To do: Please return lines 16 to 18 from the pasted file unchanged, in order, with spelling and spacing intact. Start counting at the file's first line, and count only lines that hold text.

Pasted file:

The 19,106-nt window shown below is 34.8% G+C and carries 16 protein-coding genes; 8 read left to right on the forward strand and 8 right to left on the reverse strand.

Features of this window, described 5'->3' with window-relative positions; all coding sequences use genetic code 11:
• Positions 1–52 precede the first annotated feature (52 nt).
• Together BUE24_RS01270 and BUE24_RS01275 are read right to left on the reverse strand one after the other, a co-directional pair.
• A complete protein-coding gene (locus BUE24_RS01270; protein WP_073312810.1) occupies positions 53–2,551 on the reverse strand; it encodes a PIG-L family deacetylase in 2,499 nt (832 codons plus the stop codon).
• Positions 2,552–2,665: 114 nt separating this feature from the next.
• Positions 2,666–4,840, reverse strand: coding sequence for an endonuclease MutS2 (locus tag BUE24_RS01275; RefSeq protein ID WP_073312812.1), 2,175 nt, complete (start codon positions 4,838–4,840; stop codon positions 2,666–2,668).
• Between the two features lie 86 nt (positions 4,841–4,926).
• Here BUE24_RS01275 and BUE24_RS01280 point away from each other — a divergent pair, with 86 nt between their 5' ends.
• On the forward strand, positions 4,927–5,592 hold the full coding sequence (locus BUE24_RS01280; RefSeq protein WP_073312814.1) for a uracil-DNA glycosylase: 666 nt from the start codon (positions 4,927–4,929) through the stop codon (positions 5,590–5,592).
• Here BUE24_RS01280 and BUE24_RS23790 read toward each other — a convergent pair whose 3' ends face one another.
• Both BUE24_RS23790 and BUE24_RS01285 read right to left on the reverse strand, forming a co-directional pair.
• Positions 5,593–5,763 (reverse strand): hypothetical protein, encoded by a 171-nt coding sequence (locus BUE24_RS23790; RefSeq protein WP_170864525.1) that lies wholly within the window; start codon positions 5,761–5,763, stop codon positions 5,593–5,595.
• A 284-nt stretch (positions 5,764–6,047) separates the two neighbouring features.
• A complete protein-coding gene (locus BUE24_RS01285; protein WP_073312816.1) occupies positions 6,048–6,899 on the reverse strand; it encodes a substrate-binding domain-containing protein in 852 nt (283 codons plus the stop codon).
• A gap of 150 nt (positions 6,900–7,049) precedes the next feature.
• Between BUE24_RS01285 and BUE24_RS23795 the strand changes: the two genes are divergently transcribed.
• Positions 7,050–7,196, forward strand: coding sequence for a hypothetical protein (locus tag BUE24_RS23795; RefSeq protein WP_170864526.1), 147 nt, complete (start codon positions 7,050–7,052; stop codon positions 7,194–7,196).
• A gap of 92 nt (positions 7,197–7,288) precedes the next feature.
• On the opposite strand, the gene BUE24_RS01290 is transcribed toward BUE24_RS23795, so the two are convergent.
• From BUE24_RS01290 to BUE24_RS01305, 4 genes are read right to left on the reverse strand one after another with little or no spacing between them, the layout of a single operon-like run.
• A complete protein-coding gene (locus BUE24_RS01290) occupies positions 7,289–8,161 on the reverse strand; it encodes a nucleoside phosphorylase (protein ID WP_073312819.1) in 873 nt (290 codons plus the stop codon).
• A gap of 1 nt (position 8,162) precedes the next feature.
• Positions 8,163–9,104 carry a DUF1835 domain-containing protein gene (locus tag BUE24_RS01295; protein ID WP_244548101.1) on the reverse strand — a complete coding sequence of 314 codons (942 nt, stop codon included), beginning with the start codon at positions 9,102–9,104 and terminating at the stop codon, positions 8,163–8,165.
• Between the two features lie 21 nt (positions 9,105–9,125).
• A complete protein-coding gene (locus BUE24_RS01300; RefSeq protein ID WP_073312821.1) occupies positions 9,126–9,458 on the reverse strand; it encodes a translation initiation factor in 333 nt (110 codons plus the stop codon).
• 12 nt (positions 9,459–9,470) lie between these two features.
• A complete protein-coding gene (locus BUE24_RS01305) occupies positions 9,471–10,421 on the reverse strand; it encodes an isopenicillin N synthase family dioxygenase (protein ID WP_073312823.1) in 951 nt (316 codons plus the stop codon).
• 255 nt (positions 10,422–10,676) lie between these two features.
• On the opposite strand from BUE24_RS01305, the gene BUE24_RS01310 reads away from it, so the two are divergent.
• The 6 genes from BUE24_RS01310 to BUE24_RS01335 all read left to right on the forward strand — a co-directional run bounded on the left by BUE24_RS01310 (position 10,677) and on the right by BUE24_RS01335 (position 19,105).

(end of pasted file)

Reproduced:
• A gap of 150 nt (positions 6,900–7,049) precedes the next feature.
• Between BUE24_RS01285 and BUE24_RS23795 the strand changes: the two genes are divergently transcribed.
• Positions 7,050–7,196, forward strand: coding sequence for a hypothetical protein (locus tag BUE24_RS23795; RefSeq protein WP_170864526.1), 147 nt, complete (start codon positions 7,050–7,052; stop codon positions 7,194–7,196).